Dr. Brad Richmond, director

The Hope College Chapel Choir, under the direction of Dr. Brad Richmond, has announced its 2013 spring tour with concerts planned between March 10-20 in Michigan, Ohio, New Jersey and New York before concluding with the traditional home concert in Holland on Monday, March 25.

Sunday, March 10, 3 p.m.
First Presbyterian Church
321 West South St.
Kalamazoo MI 49007

Friday, March 15, 7:30 p.m.
Trinity Cathedral
2230 Euclid Ave.
Cleveland OH 44115

Saturday, March 16, 7 p.m.
Grace Church Haddonfield
19 Kings Highway East
Haddonfield NJ 08033

Sunday, March 17, 3:30 p.m.
Reformed Church of Pughkeepsie
70 Hooker Ave.
Poughkeepsie, NY 12601

Monday, March 18, 7:30 p.m.
First Reformed Church of Scotia
224 North Ballston Ave.
Scotia NY 12302

Tuesday, March 19, 1 p.m.
St. Paul's Chapel, 1 p.m.
209 Broadway
New York NY 10007

Wednesday, March 20, 7:30 p.m.
Trinity Reformed Church
909 Landing Road
Rochester NY 14625

Monday, March 25, 7:30 p.m.

St. Francia de Sales Catholic Church
171 West 13th St.
Holland MI 49423



The Hope Chapel Choir, founded in 1938, is Hope College
’s premier choral ensemble.  Made up of forty auditioned singers, Chapel Choir has toured extensively throughout the United States and Canada, and has traveled abroad on eight occasions.  The choir is featured along with other music ensembles in Christmas Vespers, a tradition that stretches back to 1941.  Award winning broadcasts of Christmas Vespers by WGVU, Grand Rapids, MI, are shown on PBS stations around the country at Christmastime.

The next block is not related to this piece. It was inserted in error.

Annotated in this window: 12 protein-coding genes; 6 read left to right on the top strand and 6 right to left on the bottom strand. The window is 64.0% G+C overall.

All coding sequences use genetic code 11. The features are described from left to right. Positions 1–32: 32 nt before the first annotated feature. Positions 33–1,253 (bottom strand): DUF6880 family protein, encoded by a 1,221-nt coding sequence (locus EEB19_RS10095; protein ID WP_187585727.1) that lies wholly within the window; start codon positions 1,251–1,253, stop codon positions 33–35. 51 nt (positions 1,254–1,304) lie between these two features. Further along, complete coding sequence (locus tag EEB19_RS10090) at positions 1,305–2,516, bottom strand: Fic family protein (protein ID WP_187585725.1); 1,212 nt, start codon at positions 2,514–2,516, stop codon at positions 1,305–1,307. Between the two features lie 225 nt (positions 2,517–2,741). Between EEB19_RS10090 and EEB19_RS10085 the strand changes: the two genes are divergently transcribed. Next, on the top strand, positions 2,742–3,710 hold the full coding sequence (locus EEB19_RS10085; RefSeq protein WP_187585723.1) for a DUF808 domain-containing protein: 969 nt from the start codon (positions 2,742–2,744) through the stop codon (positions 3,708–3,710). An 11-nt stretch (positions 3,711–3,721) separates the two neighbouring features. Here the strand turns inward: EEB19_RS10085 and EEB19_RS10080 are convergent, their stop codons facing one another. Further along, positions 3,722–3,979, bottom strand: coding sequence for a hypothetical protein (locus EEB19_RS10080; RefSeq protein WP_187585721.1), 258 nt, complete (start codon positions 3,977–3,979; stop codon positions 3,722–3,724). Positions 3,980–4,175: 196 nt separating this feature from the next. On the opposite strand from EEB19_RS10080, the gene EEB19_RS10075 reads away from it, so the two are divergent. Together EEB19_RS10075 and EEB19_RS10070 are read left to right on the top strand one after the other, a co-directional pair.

In May of 2009, the choir toured South Africa, singing in a variety of contexts including large urban churches, universities, small parishes in black townships, inner city missions, and AIDS clinics.  The students who participated in this trip were moved deeply by their experiences and voted overwhelmingly in favor of making central to the choir’s mission an ongoing relationship with South Africa.

The members of this year’s choir come from a cross-section of academic disciplines.  While many are music majors, others specialize in biology, business administration, computer science, religion, theatre, chemistry, English literature, and mathematics.  Regardless of discipline, each member is highly dedicated to carrying on the fine tradition of choral artistry that has been the Chapel Choir’s for many years.


Brad Richmond has been Director of Choral Activities at Hope College since 1998. He teaches conducting and voice, and also directs the Chapel Choir and College Chorus.

Prior to this, he served as Director of Choirs at Southeastern Louisiana University. His presentation of Bach’s B Minor Mass won the Gambit Classical Arts award for the best choral performance of 1998 in New Orleans and the surrounding region.  During summers from 1995 to 2000 he served as a high school choral director at Interlochen Center for the Arts.

A Canada Council for the Arts Conducting Award winner, Dr. Richmond has toured with choirs throughout the United States, Canada, England, Austria, France, Italy, Hungry, Czech Republic and South Africa.  His choral compositions are published by MorningStar Music Publishers and Mark Foster Music Company.